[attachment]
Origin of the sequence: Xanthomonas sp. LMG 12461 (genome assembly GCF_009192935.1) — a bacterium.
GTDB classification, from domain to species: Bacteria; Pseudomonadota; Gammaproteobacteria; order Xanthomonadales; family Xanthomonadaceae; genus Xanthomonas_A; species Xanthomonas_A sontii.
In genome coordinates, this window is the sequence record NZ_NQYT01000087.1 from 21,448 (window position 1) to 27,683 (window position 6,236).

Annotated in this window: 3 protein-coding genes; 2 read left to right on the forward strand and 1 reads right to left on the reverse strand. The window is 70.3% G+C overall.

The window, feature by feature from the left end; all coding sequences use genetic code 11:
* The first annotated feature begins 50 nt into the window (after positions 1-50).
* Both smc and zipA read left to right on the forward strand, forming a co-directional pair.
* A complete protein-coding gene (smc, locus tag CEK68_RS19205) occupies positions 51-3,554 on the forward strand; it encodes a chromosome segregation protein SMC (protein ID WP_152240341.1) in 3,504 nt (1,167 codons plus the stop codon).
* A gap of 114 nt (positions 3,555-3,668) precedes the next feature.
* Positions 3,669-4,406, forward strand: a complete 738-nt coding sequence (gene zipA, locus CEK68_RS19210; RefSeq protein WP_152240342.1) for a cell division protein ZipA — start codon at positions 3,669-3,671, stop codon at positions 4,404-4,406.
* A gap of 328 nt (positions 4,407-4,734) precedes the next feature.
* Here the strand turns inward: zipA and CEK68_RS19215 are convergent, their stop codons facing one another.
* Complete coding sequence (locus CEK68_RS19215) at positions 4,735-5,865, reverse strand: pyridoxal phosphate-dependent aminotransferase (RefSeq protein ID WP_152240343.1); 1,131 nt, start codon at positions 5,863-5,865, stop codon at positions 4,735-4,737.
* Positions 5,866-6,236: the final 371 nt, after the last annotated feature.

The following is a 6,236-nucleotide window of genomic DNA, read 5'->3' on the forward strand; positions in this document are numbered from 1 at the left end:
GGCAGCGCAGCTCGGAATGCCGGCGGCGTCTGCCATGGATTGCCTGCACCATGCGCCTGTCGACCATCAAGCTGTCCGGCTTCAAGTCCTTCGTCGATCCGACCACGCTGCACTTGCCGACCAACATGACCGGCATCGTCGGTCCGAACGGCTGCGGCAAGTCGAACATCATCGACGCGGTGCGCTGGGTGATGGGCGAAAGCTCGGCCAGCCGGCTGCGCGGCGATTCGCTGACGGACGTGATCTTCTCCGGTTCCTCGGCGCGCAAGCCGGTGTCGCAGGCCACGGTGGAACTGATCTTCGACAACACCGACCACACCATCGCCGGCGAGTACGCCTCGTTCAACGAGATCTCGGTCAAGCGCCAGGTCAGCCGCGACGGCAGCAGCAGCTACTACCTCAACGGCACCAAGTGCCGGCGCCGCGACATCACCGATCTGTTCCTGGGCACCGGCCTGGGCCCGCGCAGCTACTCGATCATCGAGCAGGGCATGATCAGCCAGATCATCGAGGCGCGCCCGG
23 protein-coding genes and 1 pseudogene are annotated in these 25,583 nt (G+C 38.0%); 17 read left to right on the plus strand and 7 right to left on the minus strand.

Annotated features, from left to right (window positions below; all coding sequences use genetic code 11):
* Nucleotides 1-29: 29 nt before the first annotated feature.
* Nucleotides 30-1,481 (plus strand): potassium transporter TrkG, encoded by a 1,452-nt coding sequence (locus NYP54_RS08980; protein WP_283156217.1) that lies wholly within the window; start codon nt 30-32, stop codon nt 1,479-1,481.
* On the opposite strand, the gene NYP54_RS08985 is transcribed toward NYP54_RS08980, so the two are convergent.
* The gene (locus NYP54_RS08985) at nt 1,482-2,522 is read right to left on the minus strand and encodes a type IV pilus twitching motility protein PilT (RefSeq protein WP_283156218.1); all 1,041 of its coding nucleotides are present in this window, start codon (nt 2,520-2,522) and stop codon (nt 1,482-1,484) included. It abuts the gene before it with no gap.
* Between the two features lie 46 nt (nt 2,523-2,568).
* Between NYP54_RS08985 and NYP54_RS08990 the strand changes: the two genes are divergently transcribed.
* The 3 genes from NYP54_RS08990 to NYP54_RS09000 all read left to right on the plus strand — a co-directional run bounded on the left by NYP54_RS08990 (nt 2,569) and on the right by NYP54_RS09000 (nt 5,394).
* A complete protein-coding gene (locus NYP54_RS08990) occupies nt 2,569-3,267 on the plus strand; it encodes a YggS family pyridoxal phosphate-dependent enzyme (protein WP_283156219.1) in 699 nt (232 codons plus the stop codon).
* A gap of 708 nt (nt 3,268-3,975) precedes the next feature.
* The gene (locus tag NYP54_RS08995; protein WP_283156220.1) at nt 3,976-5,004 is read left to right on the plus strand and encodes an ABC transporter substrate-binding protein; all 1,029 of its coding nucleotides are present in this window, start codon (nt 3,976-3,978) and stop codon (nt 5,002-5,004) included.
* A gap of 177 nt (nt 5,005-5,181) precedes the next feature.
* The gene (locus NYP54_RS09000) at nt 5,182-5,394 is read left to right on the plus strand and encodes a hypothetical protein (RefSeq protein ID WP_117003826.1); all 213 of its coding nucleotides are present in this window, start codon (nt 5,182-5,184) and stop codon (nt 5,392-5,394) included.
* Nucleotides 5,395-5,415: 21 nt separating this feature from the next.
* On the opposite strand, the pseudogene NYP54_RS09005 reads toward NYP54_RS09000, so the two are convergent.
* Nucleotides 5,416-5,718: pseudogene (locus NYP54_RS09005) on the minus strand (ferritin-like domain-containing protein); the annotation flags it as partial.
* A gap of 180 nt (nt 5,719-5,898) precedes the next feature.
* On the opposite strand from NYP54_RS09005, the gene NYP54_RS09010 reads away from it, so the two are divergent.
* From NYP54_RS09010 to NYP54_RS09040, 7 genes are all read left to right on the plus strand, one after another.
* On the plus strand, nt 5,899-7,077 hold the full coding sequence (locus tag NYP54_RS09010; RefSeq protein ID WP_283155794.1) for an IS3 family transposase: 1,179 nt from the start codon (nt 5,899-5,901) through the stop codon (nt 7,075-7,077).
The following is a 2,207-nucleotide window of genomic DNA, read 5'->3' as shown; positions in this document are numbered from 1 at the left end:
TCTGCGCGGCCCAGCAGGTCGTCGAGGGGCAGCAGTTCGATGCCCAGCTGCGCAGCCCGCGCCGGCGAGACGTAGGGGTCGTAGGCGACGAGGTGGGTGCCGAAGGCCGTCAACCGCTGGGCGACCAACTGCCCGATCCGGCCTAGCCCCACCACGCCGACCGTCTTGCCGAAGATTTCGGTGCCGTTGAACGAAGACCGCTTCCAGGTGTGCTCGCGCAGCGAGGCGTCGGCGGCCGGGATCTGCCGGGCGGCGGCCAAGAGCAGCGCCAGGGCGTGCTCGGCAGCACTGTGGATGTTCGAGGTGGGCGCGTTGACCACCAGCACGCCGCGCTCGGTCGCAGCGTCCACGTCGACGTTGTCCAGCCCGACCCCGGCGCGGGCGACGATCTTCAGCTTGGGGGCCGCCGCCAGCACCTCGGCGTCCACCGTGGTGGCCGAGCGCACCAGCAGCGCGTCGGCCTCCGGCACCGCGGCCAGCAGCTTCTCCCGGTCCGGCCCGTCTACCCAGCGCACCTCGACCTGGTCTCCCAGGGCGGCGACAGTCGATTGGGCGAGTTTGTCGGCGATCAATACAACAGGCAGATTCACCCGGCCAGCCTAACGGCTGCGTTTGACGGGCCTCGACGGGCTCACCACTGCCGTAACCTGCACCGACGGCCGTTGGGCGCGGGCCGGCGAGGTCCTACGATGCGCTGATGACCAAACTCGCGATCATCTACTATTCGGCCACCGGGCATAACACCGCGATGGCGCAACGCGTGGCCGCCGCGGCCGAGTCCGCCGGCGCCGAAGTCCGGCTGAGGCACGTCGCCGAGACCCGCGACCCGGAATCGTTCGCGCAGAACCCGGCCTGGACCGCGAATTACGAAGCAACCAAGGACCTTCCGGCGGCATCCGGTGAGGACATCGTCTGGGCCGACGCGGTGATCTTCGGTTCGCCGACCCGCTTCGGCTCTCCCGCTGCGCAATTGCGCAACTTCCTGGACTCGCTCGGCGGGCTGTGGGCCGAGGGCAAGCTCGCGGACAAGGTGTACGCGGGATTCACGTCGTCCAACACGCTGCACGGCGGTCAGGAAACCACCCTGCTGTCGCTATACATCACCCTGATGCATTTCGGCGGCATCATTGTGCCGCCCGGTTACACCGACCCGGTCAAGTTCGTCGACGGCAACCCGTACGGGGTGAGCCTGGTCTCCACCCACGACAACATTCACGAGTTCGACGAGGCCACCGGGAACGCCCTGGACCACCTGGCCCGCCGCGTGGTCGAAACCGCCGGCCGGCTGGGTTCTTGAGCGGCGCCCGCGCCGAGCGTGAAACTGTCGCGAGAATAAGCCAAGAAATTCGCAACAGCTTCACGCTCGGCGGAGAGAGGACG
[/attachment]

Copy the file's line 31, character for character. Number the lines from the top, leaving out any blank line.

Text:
* Nucleotides 5,395-5,415: 21 nt separating this feature from the next.